3. johnrocks
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    I think I am going to go to all of the people that I enrolled in Universal and beg for their forgiveness and get them back on a supplement. I think that these idiots have already cost me 2 of my clients I got a cancellation notice from GTL on their indemity and they won't return my phone calls. I really believe that when I get back out in the field that I am only going to sell med. supps unless they sign some sort of "I tolds ya so" form so that I can remind them of what was disclosed if they have any problems with their MA plans. This mess is really making me nervous.
     
  4. policy doctor
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    Medicare and state officials also stressed that medical coverage would never be disrupted. If the company is liquidated, Any, Any, Any plan members would be given the opportunity to enroll in other Medicare plans.


    Well it looks like we may have a special election period to re-enroll folks into another MA, or medicare supplement. So keep in touch with these clients, let them know what is going on, and that you will be there for them. Wonder how they will pay out the money owing to their agents?
    I also think regulators get too zealous (this is a political office after all) and want to carve out a name for themselves' instead of letting market forces play out. VERY interesting.
     
  5. g1bass
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    No one is going to lose coverage, I think it's ridiculous to say you are
    never going to write another MA/PD and only write medsups, you won't be doing a good job for your clients. I have written tons of Universal including people in my own family. I've told all of them that there may be a problem, they could switch now or wait for the official word to come from Tallahassee, every single one of them agreed to stick it out. They can go back to their medsups if they wish, now or during a limited special enrollment period when/and if Universal is liquidated,or they may join another MA/PD. Jeeso, enough with the hand wringing and teeth gnashing.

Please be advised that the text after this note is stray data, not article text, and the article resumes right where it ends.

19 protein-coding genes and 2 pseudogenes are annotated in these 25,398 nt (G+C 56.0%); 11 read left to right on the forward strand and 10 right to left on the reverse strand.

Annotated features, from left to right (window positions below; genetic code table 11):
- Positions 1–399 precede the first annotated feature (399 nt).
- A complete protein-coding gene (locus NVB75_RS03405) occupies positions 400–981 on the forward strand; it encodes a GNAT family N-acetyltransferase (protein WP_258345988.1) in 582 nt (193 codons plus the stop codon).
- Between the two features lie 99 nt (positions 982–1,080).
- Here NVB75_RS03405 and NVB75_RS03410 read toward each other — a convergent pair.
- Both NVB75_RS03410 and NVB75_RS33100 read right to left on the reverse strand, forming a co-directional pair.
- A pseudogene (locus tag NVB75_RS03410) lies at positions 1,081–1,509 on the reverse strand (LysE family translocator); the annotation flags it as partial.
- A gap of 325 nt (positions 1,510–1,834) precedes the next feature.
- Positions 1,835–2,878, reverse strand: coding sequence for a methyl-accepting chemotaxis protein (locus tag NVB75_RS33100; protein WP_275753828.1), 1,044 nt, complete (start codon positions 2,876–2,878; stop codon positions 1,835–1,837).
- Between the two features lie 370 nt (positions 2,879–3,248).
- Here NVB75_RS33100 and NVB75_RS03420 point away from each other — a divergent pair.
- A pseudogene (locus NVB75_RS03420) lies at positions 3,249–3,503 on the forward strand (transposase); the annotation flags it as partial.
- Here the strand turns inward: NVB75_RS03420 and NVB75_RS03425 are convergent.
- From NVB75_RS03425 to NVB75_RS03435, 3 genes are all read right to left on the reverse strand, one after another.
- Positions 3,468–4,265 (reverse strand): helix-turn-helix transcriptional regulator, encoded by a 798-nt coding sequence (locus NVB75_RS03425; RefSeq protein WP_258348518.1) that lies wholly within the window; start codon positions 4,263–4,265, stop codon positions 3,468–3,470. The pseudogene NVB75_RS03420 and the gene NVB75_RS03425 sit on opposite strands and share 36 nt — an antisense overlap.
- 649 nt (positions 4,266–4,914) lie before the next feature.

As an agent I plan on staying on top of the situations with the state and remain accountable to my clients, so I can inform them of their options.
     
    g1bass, Mar 24, 2007
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  6. johnrocks
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    touche'
     
  7. Cenla Agent
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    Looks like Universal is a disaster for practically everyone involved and that Medicare members are better off with ANY ANY ANY other plan except this one.
     
  8. Cenla Agent
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    I certainly understand the nervousness. I am also certain that any "I told ya so" form would be a violation of CMS regulations since you cannot use any kind of sales material or form that is not approved by CMS.

    I would not sell for a MA carrier that does not have some kind of verification process where the conversation is recorded. That's a "I told ya so" that is probably as good or better than a signed form anyway. I understand Pyramid has one, but I don't know how detailed it is. Humana also has one, and it gets right down to the issues better this year than last year. I also use their Telephonic Signature enrollment process which is much better IMO than using paper since it is recorded, and the member is read all the disclosures on the call and they have to say "I agree" or "yes" to every one.
     
  9. johnrocks
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    You make a good point about needing CMS approval. I am not knowingly going to do anything that would jeopardize my career. I was merely trying to put my "sic" sense of humor on a very important subject. Hopefully noone will take my light hearted idea and implement it into their practice. Thanks for the "heads up".
     
  10. Bob_The_Insurance_Guy
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    I, too, see no reason to panic. I told everyone I enrolled in the Any, Any, Any Plan that, if for any reason they are not satisfied or comfortable, then we can move them into another plan. All my Any, Any, Any clients are 1st time MA Plan members, so they can move to another MA Plan without the worry of an enrollment period deadline.

    The reason I enrolled these 8 people into the plan was because they were healthy, did not take meds, or very little (mostly generic), and we called their physicians to verify they would accept the plan.

    It's no different than placing someone into an investment that, based on past performance, was stable and sound.

    That's why you sell more than just one company. That's why you are "cautiously optimistic" when something like this comes along.

    Concerned, yes. Panicked, no.

    So, fellow chicken little's, is the sky falling? Let's wait and see.

    This is where being properly trained and educated on all the products keeps you calm. I did not sell every prospect the Any, Any, Any Plan. It's not for everyone.

    I do know a gentleman who sold several hundred of them. In fact, during November through January, that is all he sold. He didn't sell Pyramid or Coventry until after January 1. I will see him in our weekly training session tomorrow morning. I'll let you know how upbeat he is.